10 Different Types of Push-Ups to Shake Up Your At-Home Workouts

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There's more than one way to do a push-up.
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The humble push-up is very nearly the perfect exercise, challenging your chest, arms, shoulders and core all at once. The benefits aren't just muscular, though.

In a February 2019 issue of JAMA Network Open, researchers followed 1,104 "occupationally active" adult men for 10 years. They found that of those men, the ones who were able to do more than 40 push-ups during the initial assessment were much less likely to suffer from cardiovascular disease during that 10-year period.

If you're looking for a way to spice up your at-home workouts, these 10 different types of push-ups give you a world of possibilities to explore.

First, Master the Standard Push-Up

Before you move on to other push-up variations, master the basic version first.
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Each of the following different types of push-ups depends on having a firm grasp of proper technique for the full push-up — it's the building block for every other variation.

  1. Position yourself on your hands and knees, palms underneath (or slightly wider than) your shoulders.
  2. Straighten your legs so that now you're balancing on your palms and toes. Your body should be straight from head to heels.
  3. Squeeze your abs to keep your body straight as you bend your elbows at a 45-degree angle to your body, lowering your chest toward the floor. Stop when your shoulders are even with your elbows (for beginners) or until your chest touches the floor (if your mobility and strength allow).
  4. Use the muscles of your arms, shoulders and chest to press yourself back up to a straight-arm position. That's one rep!

If doing 8 push-ups with proper form is hard, do one of the easier modifications listed below to start out; if you can do 12 with proper form, consider challenging yourself with one of the harder variations.

How Many Push-Ups Should You Do? 

For basic strength-training purposes, doing 1 or 2 sets of 8 to 12 push-ups, twice a week, is a good place to start. But you certainly can do more push-ups as part of your goal to build strength or get fit.

Push-Ups for Beginners

Not up to doing full push-ups yet? No problem. Use one of these modifications to build the strength and confidence for tackling standard push-ups.

1. Wall Push-Ups

Wall push-ups are the best place to start for beginners, as they mimic everything about a full push-up — including the requisite core strength — but use less upper-body strength.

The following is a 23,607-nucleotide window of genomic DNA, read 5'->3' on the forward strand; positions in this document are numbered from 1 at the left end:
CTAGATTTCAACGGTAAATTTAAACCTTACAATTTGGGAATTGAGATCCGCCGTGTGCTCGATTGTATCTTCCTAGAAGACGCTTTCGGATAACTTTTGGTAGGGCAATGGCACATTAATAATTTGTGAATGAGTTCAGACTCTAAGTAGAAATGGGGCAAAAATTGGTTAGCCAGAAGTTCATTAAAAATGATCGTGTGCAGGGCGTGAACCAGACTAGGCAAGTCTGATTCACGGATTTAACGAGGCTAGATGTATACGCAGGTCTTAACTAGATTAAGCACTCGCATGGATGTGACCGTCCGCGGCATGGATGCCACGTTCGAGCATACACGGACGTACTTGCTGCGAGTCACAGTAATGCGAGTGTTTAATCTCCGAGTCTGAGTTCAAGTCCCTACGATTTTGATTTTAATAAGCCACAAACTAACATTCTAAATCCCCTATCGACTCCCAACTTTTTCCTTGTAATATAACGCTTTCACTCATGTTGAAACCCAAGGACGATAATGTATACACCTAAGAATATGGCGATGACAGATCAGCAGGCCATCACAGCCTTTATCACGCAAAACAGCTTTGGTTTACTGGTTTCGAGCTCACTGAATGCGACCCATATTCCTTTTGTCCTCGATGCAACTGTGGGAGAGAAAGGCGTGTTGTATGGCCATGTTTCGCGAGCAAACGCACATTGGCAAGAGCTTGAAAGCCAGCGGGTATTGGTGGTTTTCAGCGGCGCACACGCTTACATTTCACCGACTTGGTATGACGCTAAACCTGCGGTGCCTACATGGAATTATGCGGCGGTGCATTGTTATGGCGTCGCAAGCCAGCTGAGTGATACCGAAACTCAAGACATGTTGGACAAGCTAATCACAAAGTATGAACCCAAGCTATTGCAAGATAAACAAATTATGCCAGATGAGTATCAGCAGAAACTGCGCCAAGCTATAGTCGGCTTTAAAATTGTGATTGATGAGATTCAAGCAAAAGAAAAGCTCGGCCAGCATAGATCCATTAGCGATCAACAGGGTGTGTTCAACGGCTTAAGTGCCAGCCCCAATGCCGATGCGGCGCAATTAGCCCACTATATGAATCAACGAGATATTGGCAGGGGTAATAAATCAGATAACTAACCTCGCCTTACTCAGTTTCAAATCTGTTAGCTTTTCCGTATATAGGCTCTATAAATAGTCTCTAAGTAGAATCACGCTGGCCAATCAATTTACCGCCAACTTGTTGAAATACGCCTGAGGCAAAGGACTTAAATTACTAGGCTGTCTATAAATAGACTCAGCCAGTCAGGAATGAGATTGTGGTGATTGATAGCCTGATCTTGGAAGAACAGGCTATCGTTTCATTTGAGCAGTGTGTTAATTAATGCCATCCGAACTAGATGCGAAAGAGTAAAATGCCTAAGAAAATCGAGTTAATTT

1. Stand facing the wall, counter, weight bench or another sturdy surface.
  2. Place your palms on the surface you've chosen and walk your feet back until your arms form a right angle to your body. Or, to put it another way, your body and arms should form the shape of an "L."
  3. Bend your arms to lower your chest toward the wall or other surface; straighten your arms to complete the repetition.


Doing this variation against a wall generally works well if your hands are placed high up on the wall. But if you're ready to move your hands lower, you'll eventually hit a point where the friction of your hands on the wall doesn't offer enough stability. When that happens, it's time to switch to a lower surface like a kitchen counter or a weight bench.

2. Incline Push-Ups

You may also see these called bench or step push-ups ⁠— really, you can use any stable surface that will support your weight. The lower the surface, the more challenging your wall push-ups will be.

  1. Place your hands shoulder-width apart on an elevated surface like a chair or box with your feet on the floor.
  2. Bend your elbows and lower your chest, keeping your body in a straight line from head to toe.
  3. Press back to the start.

3. Knee Push-Ups

This modified push-up doesn't require any special equipment and allows you to maintain the same hand/shoulder position you'll use for full push-ups.

  1. Position yourself on your hands and knees, palms underneath (or slightly wider than) your shoulders.
  2. Scoot your knees back until your body forms a straight line from your head to your knees.
  3. Bend your elbows at a 45-degree angle to your body and lower your chest toward the floo, then straighten your arms to complete the repetition.


If you're not doing this exercise on a soft surface, like a yoga mat or carpeted floor, consider putting a folded towel under your knees for cushioning.

Advanced Push-Up Variations

Once you can do a complete set of regular push-ups without a problem, it's time to continue challenging yourself with harder variations.

4. Decline Push-Ups

Elevating your hands for wall push-ups makes the exercise easier — so it might not be surprising that adopting the opposite position, with your feet higher than your hands, makes doing push-ups harder.

  1. Position yourself on your hands and knees, next to a suitable elevated surface — a plyo box, an aerobics step, a weight bench, etc.